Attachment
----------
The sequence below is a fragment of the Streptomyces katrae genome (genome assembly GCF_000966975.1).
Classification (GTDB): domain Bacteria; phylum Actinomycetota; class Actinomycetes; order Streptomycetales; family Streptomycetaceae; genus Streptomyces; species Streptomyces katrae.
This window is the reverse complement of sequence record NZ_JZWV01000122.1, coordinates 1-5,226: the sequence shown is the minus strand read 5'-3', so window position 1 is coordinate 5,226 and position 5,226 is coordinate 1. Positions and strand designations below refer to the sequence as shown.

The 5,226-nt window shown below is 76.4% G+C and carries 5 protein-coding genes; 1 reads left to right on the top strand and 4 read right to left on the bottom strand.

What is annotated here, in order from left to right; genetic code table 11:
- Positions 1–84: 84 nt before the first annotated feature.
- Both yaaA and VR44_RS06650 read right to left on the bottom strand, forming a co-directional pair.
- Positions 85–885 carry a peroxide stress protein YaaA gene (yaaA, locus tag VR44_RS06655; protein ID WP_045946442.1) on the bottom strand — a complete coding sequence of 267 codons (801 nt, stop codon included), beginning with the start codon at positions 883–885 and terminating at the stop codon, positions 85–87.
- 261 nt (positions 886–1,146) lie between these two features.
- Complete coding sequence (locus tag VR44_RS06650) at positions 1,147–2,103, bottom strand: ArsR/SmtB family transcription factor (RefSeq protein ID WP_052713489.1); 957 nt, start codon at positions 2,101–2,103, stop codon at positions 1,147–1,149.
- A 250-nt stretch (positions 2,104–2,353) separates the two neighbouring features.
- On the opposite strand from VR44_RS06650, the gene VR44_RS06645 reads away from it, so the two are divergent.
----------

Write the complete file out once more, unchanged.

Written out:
The sequence below is a fragment of the Streptomyces katrae genome (genome assembly GCF_000966975.1).
Classification (GTDB): domain Bacteria; phylum Actinomycetota; class Actinomycetes; order Streptomycetales; family Streptomycetaceae; genus Streptomyces; species Streptomyces katrae.
This window is the reverse complement of sequence record NZ_JZWV01000122.1, coordinates 1-5,226: the sequence shown is the minus strand read 5'-3', so window position 1 is coordinate 5,226 and position 5,226 is coordinate 1. Positions and strand designations below refer to the sequence as shown.

The 5,226-nt window shown below is 76.4% G+C and carries 5 protein-coding genes; 1 reads left to right on the top strand and 4 read right to left on the bottom strand.

What is annotated here, in order from left to right; genetic code table 11:
- Positions 1–84: 84 nt before the first annotated feature.
- Both yaaA and VR44_RS06650 read right to left on the bottom strand, forming a co-directional pair.
- Positions 85–885 carry a peroxide stress protein YaaA gene (yaaA, locus tag VR44_RS06655; protein ID WP_045946442.1) on the bottom strand — a complete coding sequence of 267 codons (801 nt, stop codon included), beginning with the start codon at positions 883–885 and terminating at the stop codon, positions 85–87.
- 261 nt (positions 886–1,146) lie between these two features.
- Complete coding sequence (locus tag VR44_RS06650) at positions 1,147–2,103, bottom strand: ArsR/SmtB family transcription factor (RefSeq protein ID WP_052713489.1); 957 nt, start codon at positions 2,101–2,103, stop codon at positions 1,147–1,149.
- A 250-nt stretch (positions 2,104–2,353) separates the two neighbouring features.
- On the opposite strand from VR44_RS06650, the gene VR44_RS06645 reads away from it, so the two are divergent.